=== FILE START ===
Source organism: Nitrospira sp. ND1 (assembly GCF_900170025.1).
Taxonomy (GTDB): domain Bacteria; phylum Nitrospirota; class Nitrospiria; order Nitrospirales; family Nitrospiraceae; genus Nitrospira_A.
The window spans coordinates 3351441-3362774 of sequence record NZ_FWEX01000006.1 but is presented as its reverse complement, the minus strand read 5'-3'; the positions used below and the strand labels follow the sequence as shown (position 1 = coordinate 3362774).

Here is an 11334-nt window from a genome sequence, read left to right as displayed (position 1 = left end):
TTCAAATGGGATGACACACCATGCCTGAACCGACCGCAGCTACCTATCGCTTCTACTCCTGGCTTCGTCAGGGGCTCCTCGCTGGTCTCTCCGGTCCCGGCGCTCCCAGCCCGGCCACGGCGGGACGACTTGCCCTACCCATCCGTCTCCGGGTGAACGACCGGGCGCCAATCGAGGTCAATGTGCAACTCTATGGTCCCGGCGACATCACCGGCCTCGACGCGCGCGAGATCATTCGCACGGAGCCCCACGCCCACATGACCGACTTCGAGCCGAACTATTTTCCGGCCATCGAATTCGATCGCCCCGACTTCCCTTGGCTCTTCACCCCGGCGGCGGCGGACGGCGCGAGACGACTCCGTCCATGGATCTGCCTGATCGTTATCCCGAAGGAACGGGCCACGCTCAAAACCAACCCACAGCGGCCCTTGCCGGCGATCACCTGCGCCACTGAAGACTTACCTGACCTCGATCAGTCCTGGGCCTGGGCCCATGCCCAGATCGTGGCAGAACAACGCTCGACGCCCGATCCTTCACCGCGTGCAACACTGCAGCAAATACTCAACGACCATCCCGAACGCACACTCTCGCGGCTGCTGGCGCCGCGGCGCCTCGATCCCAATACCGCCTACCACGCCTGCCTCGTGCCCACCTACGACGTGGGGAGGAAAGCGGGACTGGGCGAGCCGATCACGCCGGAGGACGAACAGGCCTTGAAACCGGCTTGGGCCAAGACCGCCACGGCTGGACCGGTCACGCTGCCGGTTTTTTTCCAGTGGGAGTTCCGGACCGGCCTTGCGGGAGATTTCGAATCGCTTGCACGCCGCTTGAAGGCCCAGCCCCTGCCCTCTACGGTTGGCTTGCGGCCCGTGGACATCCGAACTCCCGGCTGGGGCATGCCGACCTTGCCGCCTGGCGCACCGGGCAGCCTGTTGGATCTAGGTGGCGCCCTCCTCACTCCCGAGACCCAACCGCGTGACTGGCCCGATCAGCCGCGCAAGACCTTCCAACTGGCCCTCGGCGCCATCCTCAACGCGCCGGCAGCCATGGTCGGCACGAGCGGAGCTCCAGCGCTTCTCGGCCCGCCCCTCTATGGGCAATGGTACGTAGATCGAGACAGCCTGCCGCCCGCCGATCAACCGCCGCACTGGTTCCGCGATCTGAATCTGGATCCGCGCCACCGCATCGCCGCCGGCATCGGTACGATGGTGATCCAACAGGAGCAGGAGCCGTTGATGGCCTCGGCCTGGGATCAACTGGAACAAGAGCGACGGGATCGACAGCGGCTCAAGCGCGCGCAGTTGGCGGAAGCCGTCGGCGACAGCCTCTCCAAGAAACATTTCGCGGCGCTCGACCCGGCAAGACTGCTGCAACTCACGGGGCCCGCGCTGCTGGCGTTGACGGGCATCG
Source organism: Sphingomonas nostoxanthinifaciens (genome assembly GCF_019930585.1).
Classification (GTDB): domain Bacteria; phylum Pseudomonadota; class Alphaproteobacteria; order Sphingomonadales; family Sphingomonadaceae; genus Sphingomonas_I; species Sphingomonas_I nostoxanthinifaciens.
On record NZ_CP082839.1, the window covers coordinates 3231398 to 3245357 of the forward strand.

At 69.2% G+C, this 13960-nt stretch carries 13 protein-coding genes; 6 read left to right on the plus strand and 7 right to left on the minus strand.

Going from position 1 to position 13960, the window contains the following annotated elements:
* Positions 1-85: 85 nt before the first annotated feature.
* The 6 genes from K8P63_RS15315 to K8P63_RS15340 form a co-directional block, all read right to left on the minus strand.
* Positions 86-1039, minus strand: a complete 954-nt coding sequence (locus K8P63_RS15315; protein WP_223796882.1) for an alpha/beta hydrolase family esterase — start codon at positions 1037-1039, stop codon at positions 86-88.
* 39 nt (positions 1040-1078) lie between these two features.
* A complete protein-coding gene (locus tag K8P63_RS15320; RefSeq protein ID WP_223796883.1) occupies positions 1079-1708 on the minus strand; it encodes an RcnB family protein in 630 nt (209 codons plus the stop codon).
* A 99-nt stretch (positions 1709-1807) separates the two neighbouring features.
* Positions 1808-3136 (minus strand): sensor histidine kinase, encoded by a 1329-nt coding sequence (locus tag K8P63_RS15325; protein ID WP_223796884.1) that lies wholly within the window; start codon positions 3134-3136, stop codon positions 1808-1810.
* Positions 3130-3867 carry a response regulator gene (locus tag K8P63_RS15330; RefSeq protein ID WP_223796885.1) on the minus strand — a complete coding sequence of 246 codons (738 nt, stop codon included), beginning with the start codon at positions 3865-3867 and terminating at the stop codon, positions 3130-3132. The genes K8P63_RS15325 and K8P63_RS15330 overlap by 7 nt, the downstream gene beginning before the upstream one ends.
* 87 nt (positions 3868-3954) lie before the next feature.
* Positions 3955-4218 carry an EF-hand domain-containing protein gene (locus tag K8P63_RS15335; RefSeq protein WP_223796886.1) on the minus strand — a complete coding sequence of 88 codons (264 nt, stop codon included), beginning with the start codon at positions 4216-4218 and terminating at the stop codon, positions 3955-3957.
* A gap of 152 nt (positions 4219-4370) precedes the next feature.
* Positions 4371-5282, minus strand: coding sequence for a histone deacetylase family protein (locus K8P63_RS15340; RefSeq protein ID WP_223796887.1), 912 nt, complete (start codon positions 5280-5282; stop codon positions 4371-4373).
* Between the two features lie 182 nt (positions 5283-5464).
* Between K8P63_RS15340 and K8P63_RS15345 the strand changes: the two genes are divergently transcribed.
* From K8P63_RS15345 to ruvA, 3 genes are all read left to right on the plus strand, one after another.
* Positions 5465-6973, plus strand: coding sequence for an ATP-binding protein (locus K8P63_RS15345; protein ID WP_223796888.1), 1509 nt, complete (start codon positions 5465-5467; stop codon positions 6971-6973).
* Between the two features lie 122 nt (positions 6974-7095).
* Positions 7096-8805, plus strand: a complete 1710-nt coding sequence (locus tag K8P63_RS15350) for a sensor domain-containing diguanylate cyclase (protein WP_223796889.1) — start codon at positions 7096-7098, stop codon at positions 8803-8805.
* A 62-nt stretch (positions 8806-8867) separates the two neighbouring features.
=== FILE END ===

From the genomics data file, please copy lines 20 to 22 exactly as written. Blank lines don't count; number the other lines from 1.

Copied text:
* Positions 3955-4218 carry an EF-hand domain-containing protein gene (locus tag K8P63_RS15335; RefSeq protein WP_223796886.1) on the minus strand — a complete coding sequence of 88 codons (264 nt, stop codon included), beginning with the start codon at positions 4216-4218 and terminating at the stop codon, positions 3955-3957.
* A gap of 152 nt (positions 4219-4370) precedes the next feature.
* Positions 4371-5282, minus strand: coding sequence for a histone deacetylase family protein (locus K8P63_RS15340; RefSeq protein ID WP_223796887.1), 912 nt, complete (start codon positions 5280-5282; stop codon positions 4371-4373).